If you add HP, do your clutches need modifying? Does your clutch REALLY tell you anything about the power your engine is producing? I think the answer MAY surprise you!

 
 

 

There is the perception that anytime you add HP, that the engine's RPM will increase and that if your RPM do not increase, then you did not add any HP.

Well.. I completely disagree with this and will ATTEMPT to explain why this line of reasoning is FALSE!

 

OK.. let's get in to this a tad further,

NOTE: I will reference the Ski Doo clutches and components in my explanations.  ALL CVT style clutches function the same.

The same theories apply to the Arctic Cat and the Polaris Clutches

 

OK, Here we go...

If the assumption is made that the flyweight is ALWAYS overcoming the engine acceleration, then if acceleration is slower (possible less HP) then the flyweight will over-power the acceleration and rpm should drop.. BUT.. IMO, the engine acceleration is the one overcoming the "resistance" from the flyweight!

NOT the other way around..

This changes everything!! and I , honestly, feel that this is the case MUCH of the time.. Not always.. it depends on what type of clutching set up you are running..

One example.. more to come...

Back in 2003 (
ZX chassis) I had Stever Decker design and build me some custom twin pipes for the 800 engine. When I received these, I was more than anxious to test them out but did not want to test them in the back-country and have issues. So, I opt'd to test them on a groomed road at 8000ft on a nice cool and sunny day.

We took up 3 sleds, 1 Stock 800HO (
ZX chassis), 1 2001 Drop in kit, and 1 2001 827 kit. 3 people and the time to do some testing. All sleds had the same tracks.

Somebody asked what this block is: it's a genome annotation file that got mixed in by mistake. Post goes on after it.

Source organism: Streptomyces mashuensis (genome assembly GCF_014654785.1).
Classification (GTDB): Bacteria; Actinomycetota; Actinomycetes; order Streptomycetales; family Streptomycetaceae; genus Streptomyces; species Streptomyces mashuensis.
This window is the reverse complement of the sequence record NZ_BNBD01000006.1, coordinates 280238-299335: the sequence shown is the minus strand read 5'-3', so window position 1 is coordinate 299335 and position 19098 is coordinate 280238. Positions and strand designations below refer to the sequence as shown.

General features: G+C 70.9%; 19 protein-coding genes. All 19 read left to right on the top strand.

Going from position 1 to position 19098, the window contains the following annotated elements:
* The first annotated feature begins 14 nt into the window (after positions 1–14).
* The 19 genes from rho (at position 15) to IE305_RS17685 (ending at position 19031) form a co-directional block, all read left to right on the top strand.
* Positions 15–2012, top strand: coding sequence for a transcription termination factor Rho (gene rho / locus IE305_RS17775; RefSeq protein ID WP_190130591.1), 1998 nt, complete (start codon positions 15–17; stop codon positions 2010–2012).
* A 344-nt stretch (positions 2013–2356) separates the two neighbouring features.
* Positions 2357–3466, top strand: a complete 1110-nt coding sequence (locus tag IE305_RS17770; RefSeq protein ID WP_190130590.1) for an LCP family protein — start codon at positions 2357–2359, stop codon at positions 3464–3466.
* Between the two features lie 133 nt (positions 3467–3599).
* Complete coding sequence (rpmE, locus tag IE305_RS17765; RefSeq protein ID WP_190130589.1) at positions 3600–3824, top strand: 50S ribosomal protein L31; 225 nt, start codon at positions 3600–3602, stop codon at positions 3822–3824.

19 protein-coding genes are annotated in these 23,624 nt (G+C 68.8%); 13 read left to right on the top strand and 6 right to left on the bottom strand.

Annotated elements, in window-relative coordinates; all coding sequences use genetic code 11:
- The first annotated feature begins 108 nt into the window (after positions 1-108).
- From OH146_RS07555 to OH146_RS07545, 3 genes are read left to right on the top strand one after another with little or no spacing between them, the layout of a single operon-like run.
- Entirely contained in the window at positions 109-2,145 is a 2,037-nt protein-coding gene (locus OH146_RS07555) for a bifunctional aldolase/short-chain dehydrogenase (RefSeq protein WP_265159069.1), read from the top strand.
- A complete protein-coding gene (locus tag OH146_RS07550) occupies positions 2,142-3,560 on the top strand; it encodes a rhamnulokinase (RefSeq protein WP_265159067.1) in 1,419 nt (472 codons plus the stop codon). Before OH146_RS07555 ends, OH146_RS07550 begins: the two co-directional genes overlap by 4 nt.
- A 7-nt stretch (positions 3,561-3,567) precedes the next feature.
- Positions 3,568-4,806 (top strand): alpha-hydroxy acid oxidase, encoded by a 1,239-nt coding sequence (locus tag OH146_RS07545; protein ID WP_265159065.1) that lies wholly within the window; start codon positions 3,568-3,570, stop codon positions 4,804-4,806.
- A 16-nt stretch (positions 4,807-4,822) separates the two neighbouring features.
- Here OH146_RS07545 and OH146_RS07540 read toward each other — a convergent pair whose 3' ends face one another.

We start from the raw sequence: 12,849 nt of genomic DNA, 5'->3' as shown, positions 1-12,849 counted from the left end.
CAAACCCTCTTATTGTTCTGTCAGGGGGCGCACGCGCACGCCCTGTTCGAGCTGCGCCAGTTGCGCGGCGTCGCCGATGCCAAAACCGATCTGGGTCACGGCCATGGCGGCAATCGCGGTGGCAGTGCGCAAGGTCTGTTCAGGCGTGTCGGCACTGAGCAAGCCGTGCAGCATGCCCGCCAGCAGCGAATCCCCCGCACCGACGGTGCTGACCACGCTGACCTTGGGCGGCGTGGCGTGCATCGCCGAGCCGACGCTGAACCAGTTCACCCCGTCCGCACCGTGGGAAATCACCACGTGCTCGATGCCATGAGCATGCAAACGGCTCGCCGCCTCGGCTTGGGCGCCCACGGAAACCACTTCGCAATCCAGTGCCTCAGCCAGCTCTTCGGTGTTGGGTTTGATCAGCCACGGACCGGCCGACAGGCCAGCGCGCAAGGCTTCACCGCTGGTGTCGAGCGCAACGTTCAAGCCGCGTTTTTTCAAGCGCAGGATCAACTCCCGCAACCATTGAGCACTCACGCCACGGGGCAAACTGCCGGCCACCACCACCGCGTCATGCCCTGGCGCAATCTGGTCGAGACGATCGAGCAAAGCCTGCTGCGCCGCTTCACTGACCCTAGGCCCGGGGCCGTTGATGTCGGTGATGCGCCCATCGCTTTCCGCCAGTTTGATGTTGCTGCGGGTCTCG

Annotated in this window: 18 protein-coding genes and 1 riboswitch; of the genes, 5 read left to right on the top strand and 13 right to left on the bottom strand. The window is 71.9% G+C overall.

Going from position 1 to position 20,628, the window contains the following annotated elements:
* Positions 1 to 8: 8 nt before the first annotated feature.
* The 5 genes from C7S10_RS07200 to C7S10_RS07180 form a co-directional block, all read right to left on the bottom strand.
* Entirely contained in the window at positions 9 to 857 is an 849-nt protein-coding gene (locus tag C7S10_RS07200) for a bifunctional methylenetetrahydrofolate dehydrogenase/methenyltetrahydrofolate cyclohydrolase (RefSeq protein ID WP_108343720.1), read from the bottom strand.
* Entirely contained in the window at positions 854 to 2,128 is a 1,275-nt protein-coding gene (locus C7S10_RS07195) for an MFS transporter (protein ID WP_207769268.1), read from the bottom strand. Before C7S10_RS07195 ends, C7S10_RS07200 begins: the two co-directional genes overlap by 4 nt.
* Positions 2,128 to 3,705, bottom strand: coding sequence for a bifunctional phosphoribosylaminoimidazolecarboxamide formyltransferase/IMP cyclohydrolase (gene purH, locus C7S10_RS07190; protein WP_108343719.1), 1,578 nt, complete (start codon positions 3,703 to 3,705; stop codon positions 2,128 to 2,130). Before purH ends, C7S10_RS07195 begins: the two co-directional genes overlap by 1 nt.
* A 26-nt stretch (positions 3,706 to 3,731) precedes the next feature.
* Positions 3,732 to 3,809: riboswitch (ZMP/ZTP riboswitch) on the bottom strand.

So, we lined up on the wide road.. drop the hammer and ran them about 1/4 mile back and forth 3 times in a row. Switched riders and everything..

Same result
EVERYTIME... 827 in front of the "drop in" by about 4 lengths stocker quit after 2nd pass because the snow injestion and defeat was too much to bear.

So, now we we're down to 2 sleds only. Again,, results were always the same.. BOTH sleds were on their game spinning 8400-8500 rpm.

So, we skip on back to the trailer.. decide to install the twins on the drop in equipped sled.. OK, we went back to the road and lined them up again.

Now, "drop in" kit sled's skis were at the tunnel of the 827
everytime!

Cool we are making power!! Pipes are working!! BUT.. Guess what?? RPM were down 400 rpm?? Hmmm.. rpm down, but sled is faster?? How can this be?? If we are making power the rpm should not be lower.. right? :shrug

So, we went back to the trailer and changed the clutching to get the rpm back up to 8400-8500. Went back to the
road..lined them up again.. "drop in" kit out in front by 1-2 lengths EVERY-TIME and rpm back to normal.. YET, we had to DROP/LESSEN pin weight to get there.??? :shrug BUT.. sled gained 6 lengths in a drag race!

So, what next?? Well, of course, "we better put the twins on the 827".. So, that is exactly what we did... Now 827 is out so far ahead, it is not worth measuring and , AGAIN, pin weight needed to be lowered to achieve correct rpm.

 

ANOTHER EXAMPLE: Don't worry, it will all be tied in together very soon!

With an STOCK 800R Summit the 441 ramps work very well in the mountains and will hold rpm pretty well in a steep powder hill pull. They will usually be in the 36-43 MPH range depending on hill steepness and snow depth around here.

After installing an 860 in the sled.. the 441 ramps are horrible for holding rpm and the sled suffers from a substantial rpm fluctuations.... In fact the 441 simply cannot be used in the steep and deep with the 860. The rpm "Tank" .

Now, here is the "kicker" the 860 DUMPS the rpm at the
same MPH almost every time...about 42mph + or - a few mph..

Drop in kit struggles with the 441's also.

More info